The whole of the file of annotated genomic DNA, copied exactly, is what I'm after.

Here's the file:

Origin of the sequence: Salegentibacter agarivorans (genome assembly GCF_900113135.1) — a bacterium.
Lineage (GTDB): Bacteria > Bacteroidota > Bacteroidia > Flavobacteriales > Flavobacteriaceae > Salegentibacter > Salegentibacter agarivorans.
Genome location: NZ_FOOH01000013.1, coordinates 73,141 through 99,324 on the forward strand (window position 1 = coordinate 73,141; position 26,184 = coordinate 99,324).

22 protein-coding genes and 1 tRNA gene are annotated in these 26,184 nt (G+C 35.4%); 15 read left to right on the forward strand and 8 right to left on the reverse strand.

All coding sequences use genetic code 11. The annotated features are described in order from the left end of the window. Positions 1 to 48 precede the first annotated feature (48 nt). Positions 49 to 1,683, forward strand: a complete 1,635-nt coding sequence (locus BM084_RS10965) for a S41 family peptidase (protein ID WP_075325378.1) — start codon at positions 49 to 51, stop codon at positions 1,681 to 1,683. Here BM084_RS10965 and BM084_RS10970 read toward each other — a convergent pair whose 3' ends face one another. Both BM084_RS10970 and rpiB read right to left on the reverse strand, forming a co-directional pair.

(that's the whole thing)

Origin of the sequence: Salegentibacter agarivorans (genome assembly GCF_900113135.1) — a bacterium.
Lineage (GTDB): Bacteria > Bacteroidota > Bacteroidia > Flavobacteriales > Flavobacteriaceae > Salegentibacter > Salegentibacter agarivorans.
Genome location: NZ_FOOH01000013.1, coordinates 73,141 through 99,324 on the forward strand (window position 1 = coordinate 73,141; position 26,184 = coordinate 99,324).

22 protein-coding genes and 1 tRNA gene are annotated in these 26,184 nt (G+C 35.4%); 15 read left to right on the forward strand and 8 right to left on the reverse strand.

All coding sequences use genetic code 11. The annotated features are described in order from the left end of the window. Positions 1 to 48 precede the first annotated feature (48 nt). Positions 49 to 1,683, forward strand: a complete 1,635-nt coding sequence (locus BM084_RS10965) for a S41 family peptidase (protein ID WP_075325378.1) — start codon at positions 49 to 51, stop codon at positions 1,681 to 1,683. Here BM084_RS10965 and BM084_RS10970 read toward each other — a convergent pair whose 3' ends face one another. Both BM084_RS10970 and rpiB read right to left on the reverse strand, forming a co-directional pair.